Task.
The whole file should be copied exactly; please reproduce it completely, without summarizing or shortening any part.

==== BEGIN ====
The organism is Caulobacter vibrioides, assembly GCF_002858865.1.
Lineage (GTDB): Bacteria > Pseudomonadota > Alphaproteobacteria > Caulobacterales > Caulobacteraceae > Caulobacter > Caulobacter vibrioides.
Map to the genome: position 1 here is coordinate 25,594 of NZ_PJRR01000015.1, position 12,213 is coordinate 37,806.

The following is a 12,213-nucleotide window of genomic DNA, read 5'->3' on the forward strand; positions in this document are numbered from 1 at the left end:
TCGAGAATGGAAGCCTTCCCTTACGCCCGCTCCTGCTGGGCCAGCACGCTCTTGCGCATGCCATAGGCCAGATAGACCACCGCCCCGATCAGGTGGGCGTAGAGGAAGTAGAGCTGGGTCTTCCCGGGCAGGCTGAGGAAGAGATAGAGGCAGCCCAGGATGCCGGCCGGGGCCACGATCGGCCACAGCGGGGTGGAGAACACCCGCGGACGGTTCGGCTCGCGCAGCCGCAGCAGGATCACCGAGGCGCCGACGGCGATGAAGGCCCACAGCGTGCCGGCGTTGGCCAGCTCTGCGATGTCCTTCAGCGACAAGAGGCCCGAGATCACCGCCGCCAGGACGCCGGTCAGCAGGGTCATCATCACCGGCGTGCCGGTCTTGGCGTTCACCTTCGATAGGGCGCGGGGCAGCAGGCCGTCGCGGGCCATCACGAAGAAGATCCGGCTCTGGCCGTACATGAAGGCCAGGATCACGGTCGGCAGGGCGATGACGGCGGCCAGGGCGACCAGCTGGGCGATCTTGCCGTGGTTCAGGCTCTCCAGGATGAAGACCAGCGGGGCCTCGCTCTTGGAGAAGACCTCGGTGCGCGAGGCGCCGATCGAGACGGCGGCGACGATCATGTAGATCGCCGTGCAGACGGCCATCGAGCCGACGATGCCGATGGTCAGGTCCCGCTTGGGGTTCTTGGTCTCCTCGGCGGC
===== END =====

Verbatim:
The organism is Caulobacter vibrioides, assembly GCF_002858865.1.
Lineage (GTDB): Bacteria > Pseudomonadota > Alphaproteobacteria > Caulobacterales > Caulobacteraceae > Caulobacter > Caulobacter vibrioides.
Map to the genome: position 1 here is coordinate 25,594 of NZ_PJRR01000015.1, position 12,213 is coordinate 37,806.

The following is a 12,213-nucleotide window of genomic DNA, read 5'->3' on the forward strand; positions in this document are numbered from 1 at the left end:
TCGAGAATGGAAGCCTTCCCTTACGCCCGCTCCTGCTGGGCCAGCACGCTCTTGCGCATGCCATAGGCCAGATAGACCACCGCCCCGATCAGGTGGGCGTAGAGGAAGTAGAGCTGGGTCTTCCCGGGCAGGCTGAGGAAGAGATAGAGGCAGCCCAGGATGCCGGCCGGGGCCACGATCGGCCACAGCGGGGTGGAGAACACCCGCGGACGGTTCGGCTCGCGCAGCCGCAGCAGGATCACCGAGGCGCCGACGGCGATGAAGGCCCACAGCGTGCCGGCGTTGGCCAGCTCTGCGATGTCCTTCAGCGACAAGAGGCCCGAGATCACCGCCGCCAGGACGCCGGTCAGCAGGGTCATCATCACCGGCGTGCCGGTCTTGGCGTTCACCTTCGATAGGGCGCGGGGCAGCAGGCCGTCGCGGGCCATCACGAAGAAGATCCGGCTCTGGCCGTACATGAAGGCCAGGATCACGGTCGGCAGGGCGATGACGGCGGCCAGGGCGACCAGCTGGGCGATCTTGCCGTGGTTCAGGCTCTCCAGGATGAAGACCAGCGGGGCCTCGCTCTTGGAGAAGACCTCGGTGCGCGAGGCGCCGATCGAGACGGCGGCGACGATCATGTAGATCGCCGTGCAGACGGCCATCGAGCCGACGATGCCGATGGTCAGGTCCCGCTTGGGGTTCTTGGTCTCCTCGGCGGC